I played an obscene amount of Diablo 3 on the Xbox 360. I almost don’t want to know how many hours my girlfriend and I sunk into going through the campaign on each difficulty level. The problem with the previous gen version is that while the PC got all the new patches, and updates, the console versions did not. So when you got to the end game you basically were just left to try and track down the pieces to craft a Staff of Herding or go into the Infernal Machine. I don’t really know that the Infernal Machine is, there is very little explanation in the guide I have, but while I was still having a ton of fun I wanted more. It was baffling to me that they wouldn’t release this expansion as DLC but in the end I wanted to move up to the next gen version anyways so here we are.
The new generation of consoles is definitely more powerful in the graphics category, for proof of this just look at how good this game looks and how much it can handle. With the changes to some of the skills, and the ability to use elective mode, there is a very real possibility that a whole bunch of crazy stuff will start happening. Last night my girlfriend and I were going through some bounties in Adventure Mode, more on that later, and we ended up fighting over 100 enemies at a time and between her wizard skills, my monk nonsense, and whatever the enemies are throwing at you, there is an insane amount of stuff on screen but it looked great the whole time and we didn’t experience any slow down or anything. This is a testament to Blizzard’s programming ability and how much of a beast the new consoles are.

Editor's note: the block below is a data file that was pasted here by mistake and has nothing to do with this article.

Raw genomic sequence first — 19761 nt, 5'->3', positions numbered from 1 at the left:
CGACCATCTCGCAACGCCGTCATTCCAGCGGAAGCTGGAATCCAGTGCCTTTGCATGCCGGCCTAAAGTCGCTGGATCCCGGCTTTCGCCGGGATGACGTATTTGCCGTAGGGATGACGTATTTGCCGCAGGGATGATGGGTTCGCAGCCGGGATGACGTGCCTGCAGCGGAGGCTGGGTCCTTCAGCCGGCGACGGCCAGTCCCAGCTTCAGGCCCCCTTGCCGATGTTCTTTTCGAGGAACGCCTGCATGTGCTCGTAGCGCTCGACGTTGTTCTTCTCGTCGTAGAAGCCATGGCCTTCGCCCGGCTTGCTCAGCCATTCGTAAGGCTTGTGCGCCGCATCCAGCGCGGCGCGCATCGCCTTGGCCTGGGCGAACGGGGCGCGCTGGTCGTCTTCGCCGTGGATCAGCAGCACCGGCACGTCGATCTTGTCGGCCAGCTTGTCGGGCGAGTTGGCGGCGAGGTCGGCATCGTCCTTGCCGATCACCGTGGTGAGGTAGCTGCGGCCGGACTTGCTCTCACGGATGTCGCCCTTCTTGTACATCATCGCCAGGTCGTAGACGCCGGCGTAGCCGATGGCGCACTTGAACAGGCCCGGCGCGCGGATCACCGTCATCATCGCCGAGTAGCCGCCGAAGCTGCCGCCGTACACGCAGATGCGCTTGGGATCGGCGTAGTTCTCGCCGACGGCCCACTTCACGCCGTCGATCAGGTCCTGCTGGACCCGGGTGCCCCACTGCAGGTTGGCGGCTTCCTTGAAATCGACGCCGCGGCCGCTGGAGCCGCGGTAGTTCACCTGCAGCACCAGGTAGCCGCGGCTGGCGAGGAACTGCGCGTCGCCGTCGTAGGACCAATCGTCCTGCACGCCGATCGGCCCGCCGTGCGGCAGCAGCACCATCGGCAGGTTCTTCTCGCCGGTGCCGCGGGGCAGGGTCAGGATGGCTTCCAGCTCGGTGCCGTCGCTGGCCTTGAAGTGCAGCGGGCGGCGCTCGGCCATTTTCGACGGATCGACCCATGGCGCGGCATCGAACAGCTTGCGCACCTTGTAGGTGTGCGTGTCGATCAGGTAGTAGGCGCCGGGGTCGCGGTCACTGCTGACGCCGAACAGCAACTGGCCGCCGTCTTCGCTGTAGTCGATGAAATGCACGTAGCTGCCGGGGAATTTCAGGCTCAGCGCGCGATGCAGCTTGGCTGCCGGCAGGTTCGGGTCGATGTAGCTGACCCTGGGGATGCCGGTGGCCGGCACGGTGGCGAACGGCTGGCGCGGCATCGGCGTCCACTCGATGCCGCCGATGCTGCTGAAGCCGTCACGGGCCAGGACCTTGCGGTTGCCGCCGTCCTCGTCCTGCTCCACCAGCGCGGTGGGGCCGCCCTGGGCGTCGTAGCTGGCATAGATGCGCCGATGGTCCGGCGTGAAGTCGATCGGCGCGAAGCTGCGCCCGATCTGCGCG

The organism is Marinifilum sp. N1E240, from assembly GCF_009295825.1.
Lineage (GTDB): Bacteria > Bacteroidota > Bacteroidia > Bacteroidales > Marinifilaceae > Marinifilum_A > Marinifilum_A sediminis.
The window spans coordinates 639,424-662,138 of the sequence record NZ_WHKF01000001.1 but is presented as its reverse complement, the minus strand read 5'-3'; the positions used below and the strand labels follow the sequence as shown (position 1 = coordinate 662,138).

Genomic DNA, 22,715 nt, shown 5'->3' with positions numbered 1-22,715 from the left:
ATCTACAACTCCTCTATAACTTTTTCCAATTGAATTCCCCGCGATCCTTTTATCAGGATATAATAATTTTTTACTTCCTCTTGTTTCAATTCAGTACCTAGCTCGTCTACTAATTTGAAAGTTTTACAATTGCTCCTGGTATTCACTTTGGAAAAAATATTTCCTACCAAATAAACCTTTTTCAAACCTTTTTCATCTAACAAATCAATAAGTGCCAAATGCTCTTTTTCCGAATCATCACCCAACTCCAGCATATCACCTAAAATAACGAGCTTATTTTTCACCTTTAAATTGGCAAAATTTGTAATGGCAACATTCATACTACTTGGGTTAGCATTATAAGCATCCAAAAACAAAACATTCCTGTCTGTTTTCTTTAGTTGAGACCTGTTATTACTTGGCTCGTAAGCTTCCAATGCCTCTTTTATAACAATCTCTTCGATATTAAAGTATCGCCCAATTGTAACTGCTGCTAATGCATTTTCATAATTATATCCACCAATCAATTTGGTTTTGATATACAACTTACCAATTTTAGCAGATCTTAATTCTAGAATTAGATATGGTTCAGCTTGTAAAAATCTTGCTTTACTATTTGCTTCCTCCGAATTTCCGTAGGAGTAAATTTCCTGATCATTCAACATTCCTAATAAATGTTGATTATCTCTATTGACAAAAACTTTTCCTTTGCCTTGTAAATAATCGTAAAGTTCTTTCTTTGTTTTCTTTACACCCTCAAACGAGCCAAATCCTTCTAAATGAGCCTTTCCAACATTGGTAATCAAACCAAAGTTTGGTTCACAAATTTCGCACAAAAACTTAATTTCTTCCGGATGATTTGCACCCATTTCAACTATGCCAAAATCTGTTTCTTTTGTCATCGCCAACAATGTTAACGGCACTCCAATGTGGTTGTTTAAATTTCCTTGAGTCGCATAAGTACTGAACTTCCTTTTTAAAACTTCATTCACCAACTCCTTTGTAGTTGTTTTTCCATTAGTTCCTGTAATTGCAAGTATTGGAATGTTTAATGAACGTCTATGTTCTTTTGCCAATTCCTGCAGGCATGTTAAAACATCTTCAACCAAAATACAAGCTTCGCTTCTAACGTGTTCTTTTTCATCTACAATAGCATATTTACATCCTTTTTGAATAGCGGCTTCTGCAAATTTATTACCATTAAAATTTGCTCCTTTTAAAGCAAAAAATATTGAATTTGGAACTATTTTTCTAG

I feel much the same about the sound design as I do about the graphics. I love the little effects everything has. I have a weapon that an early game boss still “inhabits” so occasionally when I attack you hear his roar, or this weapon my girlfriend recently acquired had a pig squeal that went with the attacks. Skills sound unique also, as a monk I rely on my “Wave of Light” skill to help me clear out huge mobs and with that I call down a giant bell which makes a very satisfying ringing sound. The ambient sound is also crafted really well and feels perfect with each of the environments. Last night was a good night for my lady and I as we got to run through The Vault twice and acquire so many different treasures, the music though is this bizarre circus type music that definitely feels ominous in a weird way. Blizzard really knows how to craft worlds graphically and sonically.
The story is rather plain, the crux of the thing is that you are trying to stop Diablo. The additional act, which actually is rather long, throws a new enemy at you but without the buildup of 4 acts the final battle seems a little lackluster. It’s by no means an easy battle, the new enemy really throws a ton of stuff at you, but it lacks the “gravity” the core game has. The real draw, however, is the pursuit of loot and good heavens there is loot to be found. This is specifically tied into the replay factor, which could not be any higher. Adventure mode is a game changer and really adds an excellent end game element to a console version that desperately needed it. I’ve got other games I would like to get through and play some of in general but I find myself bitten with the Diablo 3 bug again. Writing about it just makes me want to play it some more, I just got my first set pieces last night for 2 different sets and I would like to see if I could get more.